The ArgusSunshine Books Art And Coffee (From The Argus)

Get involved: Send your news, views, pictures and video by texting SUPIC to 80360 or email us.

Sunshine Books Art And Coffee

The Argus: Sunshine Books Art And Coffee, photo by Terry Applin Sunshine Books Art And Coffee, photo by Terry Applin

The walls are gallery white and the décor simple and modern. That’s because Kim Clarke’s aim for Sunshine Books, Art And Coffee is to make a space where she can hang top quality contemporary art from Sussex.

Since she opened in August, abstract pop creations by the young artist David Shillinglaw have been presented on the walls.

“He’s getting a lot of interest right now,” says Clarke over coffee at the back of the bright, roomy café, halfway between the Connaught pub in Hove Street and the King Alfred sports centre on Hove seafront.

“Apparently Danny Boyle wants him to work on his new film, and he comes from the same street art movement as Banksy.”

Shillinglaw, who painted the shop’s yellow façade, is about to make way for work by the seven artists Sunshine will be hosting during the 2012 Christmas Artists Open Houses event.

From December 1 to December 16 the place will be transformed as part of the tenth edition of the event’s winter run, in which 54 venues are taking part this year.

Clarke, who loves art but admits she’s little aptitude for it, says regular re-hanging is part of her grand plan.

“We made the walls white so the place has the aesthetics of a gallery. The atmosphere, look and feel will change regularly thanks to the rotating exhibitions.

“It means the café will be continually transformed – it is like a blank canvas.”

Still, there is a vintage-looking coffee machine on a newly built lime-green counter, which is made with the same type of recycled wood from The Wood Centre as the tables. The environmentally friendly approach continues with low-energy LED lighting.

Among the seven artists exhibiting at the café during the festival are print and tapestry-maker Zoe Bailey, painter and card maker Alice Kemp and hand-crafter and knit-maker Emilie Woodman.

“We want to make this place a hub for artists,” says Clarke, who before taking the keys to the premises in April worked as a social worker. “And we want to showcase artists by providing a space for people to display and sell their work.”

Such an ethos is one reason for Sunshine to link up with Artists Open Houses.

But it also fits with Clarke’s aim to create a “community space”, which is something she’ll have to do given the café’s location in deepest Hove.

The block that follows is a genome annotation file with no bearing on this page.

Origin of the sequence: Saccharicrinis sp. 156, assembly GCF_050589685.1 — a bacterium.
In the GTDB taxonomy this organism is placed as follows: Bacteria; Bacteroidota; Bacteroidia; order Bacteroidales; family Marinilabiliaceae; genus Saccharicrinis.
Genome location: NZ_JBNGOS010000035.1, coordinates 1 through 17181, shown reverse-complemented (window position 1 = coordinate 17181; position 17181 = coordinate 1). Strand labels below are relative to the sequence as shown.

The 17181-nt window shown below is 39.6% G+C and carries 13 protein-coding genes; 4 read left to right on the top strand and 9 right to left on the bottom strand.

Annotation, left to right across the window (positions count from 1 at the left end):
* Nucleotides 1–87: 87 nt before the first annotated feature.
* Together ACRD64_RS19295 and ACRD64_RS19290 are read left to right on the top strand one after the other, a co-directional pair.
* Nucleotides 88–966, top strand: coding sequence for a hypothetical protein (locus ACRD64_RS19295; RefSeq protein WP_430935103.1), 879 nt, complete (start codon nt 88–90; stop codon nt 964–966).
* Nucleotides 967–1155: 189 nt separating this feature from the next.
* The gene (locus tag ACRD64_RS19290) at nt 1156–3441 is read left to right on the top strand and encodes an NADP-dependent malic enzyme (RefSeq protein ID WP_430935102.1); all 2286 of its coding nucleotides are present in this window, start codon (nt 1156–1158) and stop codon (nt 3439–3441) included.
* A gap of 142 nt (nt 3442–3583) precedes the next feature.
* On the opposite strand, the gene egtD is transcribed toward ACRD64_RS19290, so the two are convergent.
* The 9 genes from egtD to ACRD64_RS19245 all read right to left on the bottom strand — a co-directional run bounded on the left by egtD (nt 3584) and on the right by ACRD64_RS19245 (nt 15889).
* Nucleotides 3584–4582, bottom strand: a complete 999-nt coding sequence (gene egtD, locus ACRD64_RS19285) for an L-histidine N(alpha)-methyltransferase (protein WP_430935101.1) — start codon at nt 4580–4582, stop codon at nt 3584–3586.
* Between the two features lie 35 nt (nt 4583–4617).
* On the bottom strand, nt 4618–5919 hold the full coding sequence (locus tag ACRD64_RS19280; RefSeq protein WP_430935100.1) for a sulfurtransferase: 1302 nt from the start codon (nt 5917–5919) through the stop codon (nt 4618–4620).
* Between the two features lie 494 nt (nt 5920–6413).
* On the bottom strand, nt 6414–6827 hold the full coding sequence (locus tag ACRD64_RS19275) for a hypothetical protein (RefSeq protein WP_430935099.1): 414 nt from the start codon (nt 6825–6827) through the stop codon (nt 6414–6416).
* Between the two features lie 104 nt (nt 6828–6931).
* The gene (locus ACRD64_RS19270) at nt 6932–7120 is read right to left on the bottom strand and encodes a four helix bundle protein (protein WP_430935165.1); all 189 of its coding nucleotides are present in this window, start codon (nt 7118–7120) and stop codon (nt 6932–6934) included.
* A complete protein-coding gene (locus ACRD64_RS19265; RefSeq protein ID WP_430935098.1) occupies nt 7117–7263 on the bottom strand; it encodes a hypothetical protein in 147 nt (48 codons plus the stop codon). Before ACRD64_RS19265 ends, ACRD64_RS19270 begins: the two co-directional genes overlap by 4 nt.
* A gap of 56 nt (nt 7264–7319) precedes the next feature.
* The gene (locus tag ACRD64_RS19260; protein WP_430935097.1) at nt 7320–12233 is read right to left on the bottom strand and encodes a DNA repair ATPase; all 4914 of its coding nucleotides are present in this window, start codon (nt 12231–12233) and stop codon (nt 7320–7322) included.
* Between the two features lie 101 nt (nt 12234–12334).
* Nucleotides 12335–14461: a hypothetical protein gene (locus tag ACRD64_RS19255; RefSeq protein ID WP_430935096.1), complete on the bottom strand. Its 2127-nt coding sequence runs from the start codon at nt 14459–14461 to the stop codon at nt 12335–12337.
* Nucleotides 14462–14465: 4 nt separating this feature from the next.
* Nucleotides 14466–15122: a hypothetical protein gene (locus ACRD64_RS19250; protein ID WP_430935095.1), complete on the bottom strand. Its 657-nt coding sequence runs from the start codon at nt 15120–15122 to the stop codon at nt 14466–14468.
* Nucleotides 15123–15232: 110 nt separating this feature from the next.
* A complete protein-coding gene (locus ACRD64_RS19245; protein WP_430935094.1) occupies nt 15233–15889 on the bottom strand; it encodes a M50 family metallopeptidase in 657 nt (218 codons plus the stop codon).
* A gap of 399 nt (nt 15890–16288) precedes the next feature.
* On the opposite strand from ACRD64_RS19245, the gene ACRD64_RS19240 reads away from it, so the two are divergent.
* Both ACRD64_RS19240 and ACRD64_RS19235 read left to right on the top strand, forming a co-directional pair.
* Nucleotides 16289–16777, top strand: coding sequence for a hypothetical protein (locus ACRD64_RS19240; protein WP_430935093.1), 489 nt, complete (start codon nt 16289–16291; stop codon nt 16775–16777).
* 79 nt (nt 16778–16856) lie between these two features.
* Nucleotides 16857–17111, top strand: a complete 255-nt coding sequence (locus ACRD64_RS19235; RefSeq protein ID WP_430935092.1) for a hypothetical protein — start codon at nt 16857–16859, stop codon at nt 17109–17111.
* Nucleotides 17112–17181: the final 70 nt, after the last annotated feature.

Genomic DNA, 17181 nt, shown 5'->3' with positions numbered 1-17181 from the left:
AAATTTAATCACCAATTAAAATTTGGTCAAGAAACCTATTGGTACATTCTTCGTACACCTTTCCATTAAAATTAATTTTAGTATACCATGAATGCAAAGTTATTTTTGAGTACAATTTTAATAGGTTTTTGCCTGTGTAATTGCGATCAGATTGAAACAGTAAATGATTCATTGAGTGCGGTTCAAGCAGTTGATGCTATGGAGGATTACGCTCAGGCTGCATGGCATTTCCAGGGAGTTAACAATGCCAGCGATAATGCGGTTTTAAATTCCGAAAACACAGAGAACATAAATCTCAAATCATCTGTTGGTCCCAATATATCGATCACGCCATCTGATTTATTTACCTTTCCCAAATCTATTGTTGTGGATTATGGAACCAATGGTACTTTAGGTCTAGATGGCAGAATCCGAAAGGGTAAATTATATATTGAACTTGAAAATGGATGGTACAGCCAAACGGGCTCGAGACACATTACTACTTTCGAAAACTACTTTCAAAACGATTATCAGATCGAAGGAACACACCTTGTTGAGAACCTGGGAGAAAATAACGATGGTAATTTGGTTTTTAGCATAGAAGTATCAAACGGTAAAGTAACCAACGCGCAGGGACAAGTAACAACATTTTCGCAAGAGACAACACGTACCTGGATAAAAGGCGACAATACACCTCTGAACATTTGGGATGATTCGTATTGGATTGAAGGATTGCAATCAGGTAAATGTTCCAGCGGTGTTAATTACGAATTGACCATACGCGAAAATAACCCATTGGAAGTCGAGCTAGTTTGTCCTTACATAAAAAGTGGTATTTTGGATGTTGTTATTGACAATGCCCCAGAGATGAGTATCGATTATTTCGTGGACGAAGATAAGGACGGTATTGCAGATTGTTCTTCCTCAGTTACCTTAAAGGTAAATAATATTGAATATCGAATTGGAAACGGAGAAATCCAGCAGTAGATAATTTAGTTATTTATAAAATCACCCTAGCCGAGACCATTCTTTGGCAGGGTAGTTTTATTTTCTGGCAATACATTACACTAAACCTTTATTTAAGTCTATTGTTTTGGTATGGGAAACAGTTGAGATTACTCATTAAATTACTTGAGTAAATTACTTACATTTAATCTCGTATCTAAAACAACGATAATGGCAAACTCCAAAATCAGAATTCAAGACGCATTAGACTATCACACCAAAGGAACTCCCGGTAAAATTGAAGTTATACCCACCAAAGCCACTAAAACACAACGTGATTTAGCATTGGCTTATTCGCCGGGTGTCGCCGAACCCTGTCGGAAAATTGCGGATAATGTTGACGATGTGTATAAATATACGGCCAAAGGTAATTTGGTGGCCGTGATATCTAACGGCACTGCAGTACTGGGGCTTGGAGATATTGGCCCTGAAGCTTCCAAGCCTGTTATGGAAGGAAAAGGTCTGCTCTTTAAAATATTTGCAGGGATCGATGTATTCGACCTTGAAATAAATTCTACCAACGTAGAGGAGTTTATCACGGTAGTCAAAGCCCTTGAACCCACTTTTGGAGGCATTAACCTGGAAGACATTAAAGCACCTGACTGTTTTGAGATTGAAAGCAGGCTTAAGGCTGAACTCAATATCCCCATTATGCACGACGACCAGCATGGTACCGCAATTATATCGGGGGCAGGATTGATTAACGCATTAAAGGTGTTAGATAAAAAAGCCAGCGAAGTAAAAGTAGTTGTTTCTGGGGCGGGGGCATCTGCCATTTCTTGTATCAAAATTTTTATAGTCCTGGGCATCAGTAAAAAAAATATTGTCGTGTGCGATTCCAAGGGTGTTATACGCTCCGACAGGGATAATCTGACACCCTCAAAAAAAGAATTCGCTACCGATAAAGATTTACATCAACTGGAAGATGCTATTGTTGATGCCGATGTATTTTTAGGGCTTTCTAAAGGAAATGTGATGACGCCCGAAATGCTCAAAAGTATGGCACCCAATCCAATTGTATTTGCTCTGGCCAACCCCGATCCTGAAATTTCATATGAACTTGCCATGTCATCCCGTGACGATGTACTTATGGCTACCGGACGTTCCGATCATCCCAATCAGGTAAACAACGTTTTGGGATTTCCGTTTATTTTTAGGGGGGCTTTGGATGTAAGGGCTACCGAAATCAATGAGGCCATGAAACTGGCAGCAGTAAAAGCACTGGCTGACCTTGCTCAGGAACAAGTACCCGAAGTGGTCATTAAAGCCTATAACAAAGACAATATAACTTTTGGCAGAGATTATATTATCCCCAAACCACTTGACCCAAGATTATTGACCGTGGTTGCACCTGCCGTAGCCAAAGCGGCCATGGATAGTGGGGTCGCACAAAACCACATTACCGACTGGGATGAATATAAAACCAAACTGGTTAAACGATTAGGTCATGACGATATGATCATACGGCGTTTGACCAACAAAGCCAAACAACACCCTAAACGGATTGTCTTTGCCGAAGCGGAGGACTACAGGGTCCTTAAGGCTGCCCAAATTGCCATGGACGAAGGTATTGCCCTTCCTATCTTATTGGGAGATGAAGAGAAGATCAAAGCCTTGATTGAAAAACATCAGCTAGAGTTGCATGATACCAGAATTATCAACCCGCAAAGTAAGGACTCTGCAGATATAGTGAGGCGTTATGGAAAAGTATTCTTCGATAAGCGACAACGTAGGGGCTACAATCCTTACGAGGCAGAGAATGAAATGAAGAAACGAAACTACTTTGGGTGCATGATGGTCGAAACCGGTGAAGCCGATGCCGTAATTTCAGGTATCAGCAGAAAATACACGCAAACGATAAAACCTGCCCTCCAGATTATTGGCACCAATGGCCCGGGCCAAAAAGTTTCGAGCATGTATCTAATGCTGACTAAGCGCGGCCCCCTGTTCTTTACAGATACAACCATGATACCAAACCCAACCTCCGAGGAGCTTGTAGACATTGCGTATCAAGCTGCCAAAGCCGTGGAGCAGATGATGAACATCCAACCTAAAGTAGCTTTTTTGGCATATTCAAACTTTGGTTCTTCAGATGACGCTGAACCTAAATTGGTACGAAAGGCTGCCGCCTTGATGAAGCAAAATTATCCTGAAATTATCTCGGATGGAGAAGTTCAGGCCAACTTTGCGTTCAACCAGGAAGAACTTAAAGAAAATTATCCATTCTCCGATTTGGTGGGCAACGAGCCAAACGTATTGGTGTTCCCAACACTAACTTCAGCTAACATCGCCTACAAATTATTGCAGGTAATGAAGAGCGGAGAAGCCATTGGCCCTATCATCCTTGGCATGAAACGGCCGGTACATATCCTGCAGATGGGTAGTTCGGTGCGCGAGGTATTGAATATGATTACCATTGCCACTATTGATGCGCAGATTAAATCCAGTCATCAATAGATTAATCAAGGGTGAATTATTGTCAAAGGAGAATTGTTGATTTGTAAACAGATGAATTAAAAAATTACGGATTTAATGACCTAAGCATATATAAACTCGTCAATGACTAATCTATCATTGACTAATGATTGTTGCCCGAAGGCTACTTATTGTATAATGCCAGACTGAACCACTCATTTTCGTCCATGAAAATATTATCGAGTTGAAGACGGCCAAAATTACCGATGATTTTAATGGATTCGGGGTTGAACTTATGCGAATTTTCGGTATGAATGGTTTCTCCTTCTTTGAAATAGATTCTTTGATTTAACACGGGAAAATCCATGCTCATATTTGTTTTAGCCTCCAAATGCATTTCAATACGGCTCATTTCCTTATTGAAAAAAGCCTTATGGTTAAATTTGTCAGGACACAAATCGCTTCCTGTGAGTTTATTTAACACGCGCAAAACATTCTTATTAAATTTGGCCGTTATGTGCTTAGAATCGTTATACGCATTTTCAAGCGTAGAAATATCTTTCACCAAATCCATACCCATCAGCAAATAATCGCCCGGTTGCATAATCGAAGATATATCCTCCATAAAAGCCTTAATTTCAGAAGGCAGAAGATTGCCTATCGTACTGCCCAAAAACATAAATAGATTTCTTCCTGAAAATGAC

So, as well as the art, coffee, cakes and sandwiches, she is going to be selling books.

Two bookcases at the back of the shop are filled with second-hand books for sale and for browsing – from a collection of tales called The Naughty Nineties to a book on The Swing Era 1936-1937, as well as Rough Guides and autobiographies.

Soon there will be brand-new books for sale because Clarke believes it’s about time we started supporting bookshops which promote the book as a medium and contribute to the country’s tax receipts.

“I love to study and I love to read,” she says, before revealing her favourite book is Their Eyes Were Watching God by Zora Neale Hurston, who was part of Harlem Renaissance movement in New York in the 1920s.

“The idea to do a bookshop with a café has been in the back of my mind since 2003. After the social work and working with people with severe disabilities, I realised we have to make the most of the short time we have got.

“It dawned on me this it is the thing I want to do. So I said I’m going to do it and have done it.”

Clarke came across Hurston when she was studying in the US as part of a degree in American literature as a mature student at the University of Sussex .

And it was in Massachusetts, over the road from the Mount Holyoke College, near Boston, that she used to drink in a café which provided the inspiration for Sunshine.

The education lover has since taken a course about how to open a coffee shop at London School of Coffee and a bookselling course via The Booksellers Association. She’s honest, and admits “it’s a work in process”.

So while she tries to increase the number of books on offer, there is another open-mic night planned for December 6 and she is working to get her temporary alcohol licence turned into a full licence.

There is the idea of a pop-up cinema and plans are in place to expand the kitchen and offer more food to complement the breakfasts and sandwiches which are served with the Kimbo coffee.

  • Hove Street, Hove. Open Monday to Saturday 9am to 5pm and Sunday 10am to 5pm. Call 01273 730007

Comments

Comments are closed on this article.

click2find

Get Adobe Flash player
About cookies

We want you to enjoy your visit to our website. That's why we use cookies to enhance your experience. By staying on our website you agree to our use of cookies. Find out more about the cookies we use.

I agree